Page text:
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review 2017-03-25 18:03
A love stronger than anything in the background of recent LGBT Swedish history
Last Winter's Snow - Hans M. Hirschi

I received an ARC copy of this book prior to its publication and I voluntarily decided to review it.

This is not the first novel written by Hans Hirschi I’ve read. I’ve read The Fallen Angels of Karnataka, The Opera House, Willem of the Tafel, Spanish Bay… and, different as they are, have enjoyed them all. Mr Hirschi has the ability to create believable and engaging characters the readers care for, and he places them in backgrounds and situations that put them to the test. Sometimes the situation and the background might be familiar to a lot of readers, whilst on other occasions, we might know little about the place or the world they live in. And, Mr Hirschi’s books always draw attention to discrimination and oppression, making us question our beliefs and attitudes. This book is dedicated ‘to the oppressed minorities of the world’ and all the books I’ve read by this author could bear the same dedication.

I must confess to knowing little about the Sami community and their land, Sápmi, other than the images most of us might have of snow, reindeer and colourful clothing. The book opens with Nilas waking up to find his husband, Casper, dead in bed next to him. (I don’t consider this a spoiler, as it’s how the novel starts, after a brief introduction into Sami’s culture and history, and anybody who checks the beginning of the book will see it). Most of the rest of the book is taking up by his memories of his relationship with Casper, in chronological order, from 1982, when Nilas, a native Sami, goes to study in Stockholm, until the present. At the beginning of the story, he knows he’s gay but within his community, he hasn’t had much chance to experience what that mean in full, although he’s told his parents about it. One of the beauties of the book is that, although initially shocked by the news, his parents, from a tiny and many would think old-fashioned and traditional community, accept it (in fact, he discovers one of his uncles is also gay). At the other end of the spectrum, Casper, a Swedish student he meets in a bar in Stockholm, although living in a bigger community and seemingly a more cosmopolitan society, has not dared to tell his parents he’s gay as they are very religious and intolerant of anything other than what they see as the natural order. Nilas and Casper are made from each other, and the novel chronicles their relationships through episodes that illustrate events they go through, on many occasions linking them to events for the LGBT community in Sweden at large. We live with Nilas and Casper through the alarm of the AIDS epidemic, the uncertainty and the fear that an illness that seemed to target a specific group of the population created at the time. We also follow them through changes in career and moves, through the recognition of registered partnership and eventually gay marriage, through family disappointments, trips, success, heartache, illness and ultimately, death.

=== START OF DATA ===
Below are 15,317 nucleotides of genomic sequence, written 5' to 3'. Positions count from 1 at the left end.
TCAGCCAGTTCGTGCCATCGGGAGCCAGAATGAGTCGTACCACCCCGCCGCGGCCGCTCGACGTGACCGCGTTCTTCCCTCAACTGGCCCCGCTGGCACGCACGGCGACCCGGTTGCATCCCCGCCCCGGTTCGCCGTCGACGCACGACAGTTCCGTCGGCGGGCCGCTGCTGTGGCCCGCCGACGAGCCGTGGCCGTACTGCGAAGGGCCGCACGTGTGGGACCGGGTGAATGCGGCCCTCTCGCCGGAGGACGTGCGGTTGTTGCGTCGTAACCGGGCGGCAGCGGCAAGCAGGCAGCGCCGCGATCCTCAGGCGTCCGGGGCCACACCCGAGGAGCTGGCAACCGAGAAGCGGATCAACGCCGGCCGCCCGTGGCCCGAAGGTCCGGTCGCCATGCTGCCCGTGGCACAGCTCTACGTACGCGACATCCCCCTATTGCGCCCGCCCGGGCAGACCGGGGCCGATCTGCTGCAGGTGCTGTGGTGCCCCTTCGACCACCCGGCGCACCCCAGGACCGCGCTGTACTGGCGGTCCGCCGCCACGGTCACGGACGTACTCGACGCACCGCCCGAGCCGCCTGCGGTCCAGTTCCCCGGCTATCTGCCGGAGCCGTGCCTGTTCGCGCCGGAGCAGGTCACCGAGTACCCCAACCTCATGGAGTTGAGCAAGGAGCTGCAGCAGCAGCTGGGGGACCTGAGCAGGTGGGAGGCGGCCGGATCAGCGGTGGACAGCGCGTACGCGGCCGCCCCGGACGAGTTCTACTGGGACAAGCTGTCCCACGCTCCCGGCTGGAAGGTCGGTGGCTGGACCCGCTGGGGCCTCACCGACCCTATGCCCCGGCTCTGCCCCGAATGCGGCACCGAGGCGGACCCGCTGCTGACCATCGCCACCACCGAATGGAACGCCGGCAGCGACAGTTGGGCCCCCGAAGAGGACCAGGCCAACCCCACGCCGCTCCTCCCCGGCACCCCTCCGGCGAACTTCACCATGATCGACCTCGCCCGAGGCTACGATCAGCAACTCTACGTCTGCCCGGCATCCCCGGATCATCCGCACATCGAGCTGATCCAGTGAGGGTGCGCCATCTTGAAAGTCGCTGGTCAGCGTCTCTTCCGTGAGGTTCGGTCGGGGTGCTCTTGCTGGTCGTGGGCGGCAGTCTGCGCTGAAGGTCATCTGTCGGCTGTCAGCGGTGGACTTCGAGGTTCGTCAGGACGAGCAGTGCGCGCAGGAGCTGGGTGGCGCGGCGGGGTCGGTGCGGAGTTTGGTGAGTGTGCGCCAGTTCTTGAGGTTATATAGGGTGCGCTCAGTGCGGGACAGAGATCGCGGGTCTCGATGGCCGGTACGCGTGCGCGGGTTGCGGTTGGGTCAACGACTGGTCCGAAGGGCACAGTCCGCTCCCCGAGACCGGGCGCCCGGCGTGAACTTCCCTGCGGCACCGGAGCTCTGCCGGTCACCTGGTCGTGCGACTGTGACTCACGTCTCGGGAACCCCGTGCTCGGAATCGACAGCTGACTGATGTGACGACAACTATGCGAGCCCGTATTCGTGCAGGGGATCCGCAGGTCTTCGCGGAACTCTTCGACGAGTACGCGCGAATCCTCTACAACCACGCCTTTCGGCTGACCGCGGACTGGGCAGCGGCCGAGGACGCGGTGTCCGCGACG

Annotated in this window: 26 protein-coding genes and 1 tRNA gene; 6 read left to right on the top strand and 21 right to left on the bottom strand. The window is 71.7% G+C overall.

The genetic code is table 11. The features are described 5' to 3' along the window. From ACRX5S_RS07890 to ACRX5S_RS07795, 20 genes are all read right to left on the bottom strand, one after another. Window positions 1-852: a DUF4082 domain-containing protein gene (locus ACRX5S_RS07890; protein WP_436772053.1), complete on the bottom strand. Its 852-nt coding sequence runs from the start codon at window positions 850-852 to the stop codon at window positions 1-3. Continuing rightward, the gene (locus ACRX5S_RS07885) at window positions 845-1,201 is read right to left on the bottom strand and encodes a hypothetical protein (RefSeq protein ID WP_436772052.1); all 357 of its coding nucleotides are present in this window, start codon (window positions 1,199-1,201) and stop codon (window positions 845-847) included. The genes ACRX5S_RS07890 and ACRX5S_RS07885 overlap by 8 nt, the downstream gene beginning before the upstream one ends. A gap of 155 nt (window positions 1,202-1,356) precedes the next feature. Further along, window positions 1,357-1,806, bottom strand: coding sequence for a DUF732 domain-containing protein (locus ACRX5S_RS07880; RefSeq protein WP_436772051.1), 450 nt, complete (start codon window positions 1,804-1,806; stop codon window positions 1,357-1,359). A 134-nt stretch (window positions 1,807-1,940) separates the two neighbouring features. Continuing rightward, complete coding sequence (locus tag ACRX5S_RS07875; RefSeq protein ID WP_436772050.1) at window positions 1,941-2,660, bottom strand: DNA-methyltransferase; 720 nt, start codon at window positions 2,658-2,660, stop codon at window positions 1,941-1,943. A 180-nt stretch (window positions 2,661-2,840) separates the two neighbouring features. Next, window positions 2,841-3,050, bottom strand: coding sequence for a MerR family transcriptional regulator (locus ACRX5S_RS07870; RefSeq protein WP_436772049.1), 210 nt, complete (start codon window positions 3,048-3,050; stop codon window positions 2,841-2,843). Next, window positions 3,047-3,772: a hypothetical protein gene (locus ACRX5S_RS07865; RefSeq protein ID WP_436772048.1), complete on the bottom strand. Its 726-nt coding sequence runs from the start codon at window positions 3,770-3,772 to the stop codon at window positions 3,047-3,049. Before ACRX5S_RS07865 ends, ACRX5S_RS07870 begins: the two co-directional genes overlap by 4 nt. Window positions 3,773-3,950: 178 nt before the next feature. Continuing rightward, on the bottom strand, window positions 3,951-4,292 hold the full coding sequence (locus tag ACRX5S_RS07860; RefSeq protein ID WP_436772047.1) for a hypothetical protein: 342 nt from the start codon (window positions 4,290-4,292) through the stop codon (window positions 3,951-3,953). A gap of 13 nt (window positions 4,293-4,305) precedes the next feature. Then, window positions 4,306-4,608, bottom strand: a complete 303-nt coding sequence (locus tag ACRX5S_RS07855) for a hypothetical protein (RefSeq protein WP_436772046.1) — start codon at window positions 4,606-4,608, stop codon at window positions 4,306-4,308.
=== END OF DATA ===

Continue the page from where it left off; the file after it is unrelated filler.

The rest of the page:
The relationship between Niles and Casper serves as a microcosm of the gay experience and history in Sweden (and, although with some differences, in many Western world countries). Theirs is an ideal relationship, their love stronger than anything. Although they are tested by external events, society, family, and work, they are committed to each other, exclusive and faithful from the beginning. (Perhaps this is an idealised relationship where there are some differences of opinion but these are quickly resolved and they are together against the world, especially at the beginning of the relationship). They are discriminated against at work, they have to face the AIDS crisis, family hostility (Casper eventually tells his family and he was right when he thought they wouldn’t accept it), assaults, put downs, incomprehension, insults, frustrations… They also find people who accept them and love them for who they are, mostly, at least at the beginning, people who have gay friends or relatives. And it’s true that studies show that exposure and knowledge are the best ways to fight discrimination and oppression. The lack of knowledge, the fear of anything or anybody different and unknown, the us against them mentality and the labelling as ‘other’ of those who aren’t like us are a sure recipe for intolerant attitudes.